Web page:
US President Donald Trump. Photo: Wikipedia US President Donald Trump. Photo: Wikipedia

Is Trump a fascist? What is fascism anyway? Chris Bambery takes a look

Fascism has never crept to power. While it did not come to power in Italy in 1923 or Germany in 1933 via revolution, both Mussolini and Hitler were appointed prime minister and chancellor, they were very open about what they were out to achieve. Before, and after, their thugs were on the streets attacking the left.

Drawing on what happened in Germany in 1933 when Hitler took power we can draw a blueprint what would fascism coming to power mean in a developed Western country like Britain mean?

First, within hours of Hitler taking office, his Stormtroopers unleashed a wave of terror against the radical left, arresting and beating Communists and throwing them in improvised concentration camps. They also unleashed a similar wave of violence against the Jewish population, an indication of the horror that was to come.

In today’s Britain that would probably mean immediately targeting the far left, Muslims and migrants.

Within a few months, the equivalent of the Labour Party was banned along with the trade unions. Shortly after all parties outside of the National Socialist movement were barred from functioning. Parliamentary democracy was abolished. Civil liberties scrapped.

All organisations independent of the state, like the Scouts or cultural associations, were scrapped. Every aspect of life had to be under state control. 

Women were relegated to being mothers and excluded from various jobs.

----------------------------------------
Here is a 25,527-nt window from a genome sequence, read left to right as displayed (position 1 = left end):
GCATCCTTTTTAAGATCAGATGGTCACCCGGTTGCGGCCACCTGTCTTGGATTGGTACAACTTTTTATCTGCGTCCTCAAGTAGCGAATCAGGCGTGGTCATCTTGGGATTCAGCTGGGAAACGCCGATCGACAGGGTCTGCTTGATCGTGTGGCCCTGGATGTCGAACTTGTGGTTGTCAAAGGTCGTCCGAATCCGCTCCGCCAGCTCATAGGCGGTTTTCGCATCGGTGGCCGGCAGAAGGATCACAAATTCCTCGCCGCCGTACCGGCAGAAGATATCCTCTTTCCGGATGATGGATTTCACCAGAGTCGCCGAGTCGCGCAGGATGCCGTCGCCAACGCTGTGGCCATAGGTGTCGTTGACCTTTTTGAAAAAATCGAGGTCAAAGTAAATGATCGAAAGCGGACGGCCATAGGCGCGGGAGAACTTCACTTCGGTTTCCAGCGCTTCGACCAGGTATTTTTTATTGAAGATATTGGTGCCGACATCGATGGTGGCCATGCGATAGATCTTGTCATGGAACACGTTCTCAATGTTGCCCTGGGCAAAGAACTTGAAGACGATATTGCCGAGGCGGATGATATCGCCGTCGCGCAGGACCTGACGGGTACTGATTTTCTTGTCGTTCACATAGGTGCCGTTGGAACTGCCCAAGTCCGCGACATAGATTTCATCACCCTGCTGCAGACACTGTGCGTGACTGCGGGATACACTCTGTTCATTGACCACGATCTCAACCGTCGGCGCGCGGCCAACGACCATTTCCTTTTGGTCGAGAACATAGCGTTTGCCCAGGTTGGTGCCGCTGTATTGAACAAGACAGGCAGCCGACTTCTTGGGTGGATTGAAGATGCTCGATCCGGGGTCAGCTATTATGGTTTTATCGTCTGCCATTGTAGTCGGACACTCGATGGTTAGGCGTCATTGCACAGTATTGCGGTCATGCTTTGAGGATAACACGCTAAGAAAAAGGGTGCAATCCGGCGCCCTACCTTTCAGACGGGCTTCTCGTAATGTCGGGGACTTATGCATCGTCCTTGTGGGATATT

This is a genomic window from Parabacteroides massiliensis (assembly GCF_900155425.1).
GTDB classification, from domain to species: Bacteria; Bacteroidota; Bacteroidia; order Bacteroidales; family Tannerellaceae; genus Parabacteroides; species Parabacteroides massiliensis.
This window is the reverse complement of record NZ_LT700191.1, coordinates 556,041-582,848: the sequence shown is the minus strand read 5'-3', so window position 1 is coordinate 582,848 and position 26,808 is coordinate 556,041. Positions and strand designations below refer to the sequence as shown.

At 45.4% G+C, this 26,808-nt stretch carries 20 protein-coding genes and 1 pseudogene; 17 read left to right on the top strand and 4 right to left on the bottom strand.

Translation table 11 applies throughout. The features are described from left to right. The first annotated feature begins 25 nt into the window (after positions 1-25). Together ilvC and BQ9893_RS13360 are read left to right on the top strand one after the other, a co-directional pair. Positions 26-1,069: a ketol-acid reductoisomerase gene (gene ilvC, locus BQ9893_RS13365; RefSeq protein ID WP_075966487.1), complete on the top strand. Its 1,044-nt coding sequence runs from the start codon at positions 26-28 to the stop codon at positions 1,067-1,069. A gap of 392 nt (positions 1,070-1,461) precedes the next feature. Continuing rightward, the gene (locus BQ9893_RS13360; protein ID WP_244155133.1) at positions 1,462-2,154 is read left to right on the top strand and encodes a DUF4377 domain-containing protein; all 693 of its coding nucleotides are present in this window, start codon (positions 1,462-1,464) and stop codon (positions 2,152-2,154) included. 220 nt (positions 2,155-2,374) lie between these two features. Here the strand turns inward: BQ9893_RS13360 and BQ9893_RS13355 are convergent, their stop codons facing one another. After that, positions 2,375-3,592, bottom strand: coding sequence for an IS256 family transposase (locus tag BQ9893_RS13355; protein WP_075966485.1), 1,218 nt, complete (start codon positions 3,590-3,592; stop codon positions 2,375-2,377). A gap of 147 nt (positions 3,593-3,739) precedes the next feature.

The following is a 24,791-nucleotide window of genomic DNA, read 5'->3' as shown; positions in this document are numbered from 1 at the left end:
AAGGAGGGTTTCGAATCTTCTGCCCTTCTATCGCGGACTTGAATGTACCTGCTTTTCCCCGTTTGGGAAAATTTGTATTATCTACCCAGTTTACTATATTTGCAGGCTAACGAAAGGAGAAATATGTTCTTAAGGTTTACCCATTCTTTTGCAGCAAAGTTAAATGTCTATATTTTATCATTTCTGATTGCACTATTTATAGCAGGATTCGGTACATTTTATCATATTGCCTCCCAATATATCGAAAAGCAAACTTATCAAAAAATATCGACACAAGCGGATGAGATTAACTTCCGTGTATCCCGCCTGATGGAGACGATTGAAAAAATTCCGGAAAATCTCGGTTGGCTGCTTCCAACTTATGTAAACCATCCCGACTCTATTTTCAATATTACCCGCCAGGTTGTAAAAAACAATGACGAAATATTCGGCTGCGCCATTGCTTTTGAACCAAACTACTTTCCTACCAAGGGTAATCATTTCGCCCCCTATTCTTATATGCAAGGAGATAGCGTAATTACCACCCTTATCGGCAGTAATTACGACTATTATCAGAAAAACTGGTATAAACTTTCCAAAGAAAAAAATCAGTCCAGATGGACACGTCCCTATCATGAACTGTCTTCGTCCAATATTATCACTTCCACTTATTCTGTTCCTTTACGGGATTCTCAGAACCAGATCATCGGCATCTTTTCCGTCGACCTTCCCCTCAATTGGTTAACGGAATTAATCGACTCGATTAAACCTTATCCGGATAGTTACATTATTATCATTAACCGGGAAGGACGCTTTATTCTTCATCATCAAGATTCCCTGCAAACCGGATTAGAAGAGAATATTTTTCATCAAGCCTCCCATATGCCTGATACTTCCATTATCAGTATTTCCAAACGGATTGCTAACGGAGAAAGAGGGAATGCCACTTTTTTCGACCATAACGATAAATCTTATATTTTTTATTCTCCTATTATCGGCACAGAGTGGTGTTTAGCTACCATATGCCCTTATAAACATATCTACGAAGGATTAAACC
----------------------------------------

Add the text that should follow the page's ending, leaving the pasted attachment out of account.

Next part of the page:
In the UK of 2017 the Scottish Parliament, Welsh, Northern Ireland and London Assemblies would be abolished as well as directly elected mayors.

What is fascism?

When we talk about fascism we are talking about mass movements, autonomous from the existing state. The Italian fascists and German Nazis main support was among the middle classes but it included a section, fairly peripheral, of the ruling class, and, particularly in Germany, a section of the working class, mainly among the unemployed, who’d been so ground down they could be won over by racist and nationalist ideas and the promise Hitler would create work.    

The attraction of fascism to the Italian and German ruling class was that it could deploy tens of thousands of thugs on the streets. In Italy fascism developed in the immediate wake of the 1919-20 revolutionary crisis, which the left let slip through their hands. Italian state forces had not been capable of suppressing that. As Mussolini’s squads began to attack the left and the unions support mushroomed among those who wanted revenge on the working class.

In Germany Hitler rose to prominence in a country devastated by the Great Recession, with mass unemployment, where the ruling and middle classes feared a repeat of the revolution of 1918 which brought down the Emperor and forced and end to the war. They also looked to recover territory lost to Germany by the post-war peace treaties. Added to that was their resentment of the state welfare measures adopted in 1918-1919 to buy off working class discontent.

Germany had the most powerful trade union movement in the world, the largest Social Democratic Party and the largest Communist Party outside Russia.

Hitler’s Stormtroopers looked like a blessing, a weapon to be used against the left.

Neither the Italian or German ruling classes wanted to give power to adventurers like Mussolini and Hitler. The Russian revolutionary, Trotsky, compared them to someone with toothache who does not want to go to the dentist but is finally driven there by the pain.

What was fascism in power about?